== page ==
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Home / Business / Monitoring Facebook and Google is a 'privacy breach', says Amnesty International

Monitoring Facebook and Google is a 'privacy breach', says Amnesty International



Facebook and Google's persistent monitoring of billions of people around the world threaten human rights and free expression, says Amnesty International. In a new report, NGO argues that companies must change their business model and stop relying on people's data.

The Internet is a necessary part of daily life for people all over the world. The "big five" technology companies – Apple, Amazon, Google, Microsoft and Facebook – dominate almost all online services. Facebook and Google are especially powerful when it comes to expression and freedom of speech ̵

1; two fundamental rights that Amnesty International says are abusive.

The report points out that Google now controls 90 percent of search engine usage worldwide, while a third of the globe uses a Facebook-owned service every day. "Billions of people have no meaningful choice but to access this public space on terms dictated by Facebook and Google," said Kumi Naidoo, Secretary General of Amnesty International.

The report comes amid increasing government scrutiny of major technology companies. Facebook is currently being investigated for allegedly violating user privacy, and social network data has been used to manipulate choices. Google is facing inquiries about data collection policies. And both companies are being investigated about how their allegedly competitive business practices may have affected consumers.

"This is not the Internet people signed up for," Naidoo said. The companies have had people rely on their services and now monitor every message and search. “We are now trapped. Either we have to submit to this pervasive surveillance machinery – where our data can be easily armed to manipulate and influence us – or give up the benefits of the digital world. "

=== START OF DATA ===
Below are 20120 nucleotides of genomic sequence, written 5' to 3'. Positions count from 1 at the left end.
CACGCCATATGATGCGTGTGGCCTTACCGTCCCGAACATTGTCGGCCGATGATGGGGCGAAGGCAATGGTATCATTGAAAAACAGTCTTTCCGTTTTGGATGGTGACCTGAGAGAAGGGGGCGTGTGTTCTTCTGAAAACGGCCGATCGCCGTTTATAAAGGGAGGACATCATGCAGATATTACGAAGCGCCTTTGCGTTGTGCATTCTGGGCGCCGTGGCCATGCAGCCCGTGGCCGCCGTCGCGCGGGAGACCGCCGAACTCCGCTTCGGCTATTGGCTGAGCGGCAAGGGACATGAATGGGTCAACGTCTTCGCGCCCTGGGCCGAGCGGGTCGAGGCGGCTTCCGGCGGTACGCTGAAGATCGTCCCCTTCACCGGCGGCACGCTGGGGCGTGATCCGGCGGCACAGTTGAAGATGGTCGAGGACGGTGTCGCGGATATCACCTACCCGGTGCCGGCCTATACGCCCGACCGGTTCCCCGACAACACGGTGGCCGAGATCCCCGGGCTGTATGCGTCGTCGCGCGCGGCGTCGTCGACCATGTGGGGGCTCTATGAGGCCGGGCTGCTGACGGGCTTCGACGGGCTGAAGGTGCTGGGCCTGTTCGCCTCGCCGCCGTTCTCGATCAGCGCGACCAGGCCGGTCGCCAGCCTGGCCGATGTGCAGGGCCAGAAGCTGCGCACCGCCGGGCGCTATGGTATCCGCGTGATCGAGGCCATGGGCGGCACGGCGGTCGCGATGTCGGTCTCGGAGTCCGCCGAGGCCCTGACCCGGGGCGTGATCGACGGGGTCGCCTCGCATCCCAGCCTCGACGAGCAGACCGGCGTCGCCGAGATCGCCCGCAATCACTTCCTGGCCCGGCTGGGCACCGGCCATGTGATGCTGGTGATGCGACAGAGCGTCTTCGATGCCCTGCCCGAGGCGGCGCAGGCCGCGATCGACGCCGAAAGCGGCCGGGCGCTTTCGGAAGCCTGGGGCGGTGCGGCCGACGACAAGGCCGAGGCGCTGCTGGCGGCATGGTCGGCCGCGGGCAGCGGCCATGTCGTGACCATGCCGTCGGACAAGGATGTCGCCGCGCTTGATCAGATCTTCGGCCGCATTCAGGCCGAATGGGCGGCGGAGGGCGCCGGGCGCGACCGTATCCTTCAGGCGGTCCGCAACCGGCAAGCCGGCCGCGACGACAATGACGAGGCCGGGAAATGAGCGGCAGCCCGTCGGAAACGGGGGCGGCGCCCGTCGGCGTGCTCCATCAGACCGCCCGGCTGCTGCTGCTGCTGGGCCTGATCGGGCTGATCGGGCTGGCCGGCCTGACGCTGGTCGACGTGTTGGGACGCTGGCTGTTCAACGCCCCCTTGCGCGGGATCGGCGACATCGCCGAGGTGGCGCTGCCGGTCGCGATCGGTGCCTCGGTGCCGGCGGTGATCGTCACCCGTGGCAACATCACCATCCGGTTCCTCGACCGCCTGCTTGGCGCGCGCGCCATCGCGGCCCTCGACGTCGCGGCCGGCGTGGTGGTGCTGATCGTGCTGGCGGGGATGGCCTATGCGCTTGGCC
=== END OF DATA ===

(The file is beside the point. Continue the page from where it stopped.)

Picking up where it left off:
In a statement sent to The Verge a Google spokesperson said the company is working to give people more control over their data." We acknowledge that people trust us with their information and that we have a responsibility to protect it, "they said." Over the last 18 months, we have made significant changes and built tools to give people more control over their information. "

According to Amnesty, part of the problem is that technology companies have grown too large." The dominance of the companies' platforms means that it is now virtually impossible to engage on the Internet without "consent" to their surveillance-based business model, "states in The decisions these companies make – to regulate speech, gather people's health information or leave politicians in ads – are known around the world.

In an effort to fight the idea of ​​Facebook breaking up , Mark Zuckerberg has promoted the idea that Facebook is moving toward more privacy and data security, while not Chinese competitors. "Our services like WhatsApp are used by protesters and activists everywhere because of strong encryption and privacy protection," he said during a speech at Georgetown University last month. "On TikTok, the Chinese app, mentions of the same protests are also mentioned here in the United States. Is the Internet we want?

But a better solution, according to Amnesty International, is to change the business model. As long as technology companies rely on ads for to make money, user data would be their favorite currency. The report did not offer an alternative revenue strategy that would work better – but it could include subscriptions, as Center for Humane Technology's Tristan Harris has previously suggested.

A Facebook spokesperson "Our business model is how groups like Amnesty International – currently running ads on Facebook – reach out to supporters, raise money and promote the mission," they added.

The second part of the solution is more regulation. The report asked governments to enact new data privacy laws and enforce those that currently exist. "Now is the time to recover this important public space for everyone rather than a few powerful, uncontrollable companies in Silicon Valley, "Naidoo said.


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